Rod Liddle’s article, with its silly title “Whoever invented the referendum deserves a kicking” is challenged by correspondents, including those below.
“Maic: In the matter of referendums I believe that the Swiss have got it right. I’m a little weary of the patronising comments from some self appointed experts that would have you believe that the peasants (that’s us) are too stupid or indifferent to be able to make rational choices affecting the governance of their country.
“The left in particular seem to regard Direct Democracy with horror. They claim to represent the people, to have the support of the people, but shy away from letting the people make some decisions on social and political matters.
“Interestingly enough, you hear loud comments on how the country has a really great progressive education system. One would have thought that the graduates of such a good system would have the intelligence and judgment to at least have an influence on how the country is governed.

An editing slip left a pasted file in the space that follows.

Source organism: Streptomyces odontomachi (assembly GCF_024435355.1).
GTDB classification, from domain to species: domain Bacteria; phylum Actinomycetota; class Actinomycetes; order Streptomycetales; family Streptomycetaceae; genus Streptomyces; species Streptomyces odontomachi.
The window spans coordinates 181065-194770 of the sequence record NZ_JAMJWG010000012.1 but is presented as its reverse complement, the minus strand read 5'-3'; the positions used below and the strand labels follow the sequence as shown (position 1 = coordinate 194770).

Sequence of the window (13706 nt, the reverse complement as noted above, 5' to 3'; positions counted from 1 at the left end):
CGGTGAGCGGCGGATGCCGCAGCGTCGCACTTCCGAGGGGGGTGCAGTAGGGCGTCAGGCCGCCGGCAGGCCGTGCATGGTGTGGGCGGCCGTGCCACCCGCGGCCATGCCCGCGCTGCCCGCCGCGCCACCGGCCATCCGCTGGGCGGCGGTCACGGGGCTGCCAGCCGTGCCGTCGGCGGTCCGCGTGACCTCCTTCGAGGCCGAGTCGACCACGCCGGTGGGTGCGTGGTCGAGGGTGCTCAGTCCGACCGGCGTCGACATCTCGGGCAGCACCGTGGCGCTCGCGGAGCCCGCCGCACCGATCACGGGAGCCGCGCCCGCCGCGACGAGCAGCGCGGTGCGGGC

“My own country (New Zealand) has only one House of Representatives purportedly representing the citizens, but seemingly more focused on advancing the interests and survival of the major political parties. Deals are done to consolidate power.
“Policies never put to the people are nevertheless imposed on them.
The cry goes up that many citizens are not interested or engaged in politics and that the level of voting when we do have elections is not that great.
Well, why should anyone be surprised?
“I say it is possible to enact a system of Direct Democracy which makes politicians more accountable and at the same time prevents frivolous attempts to undermine the system.”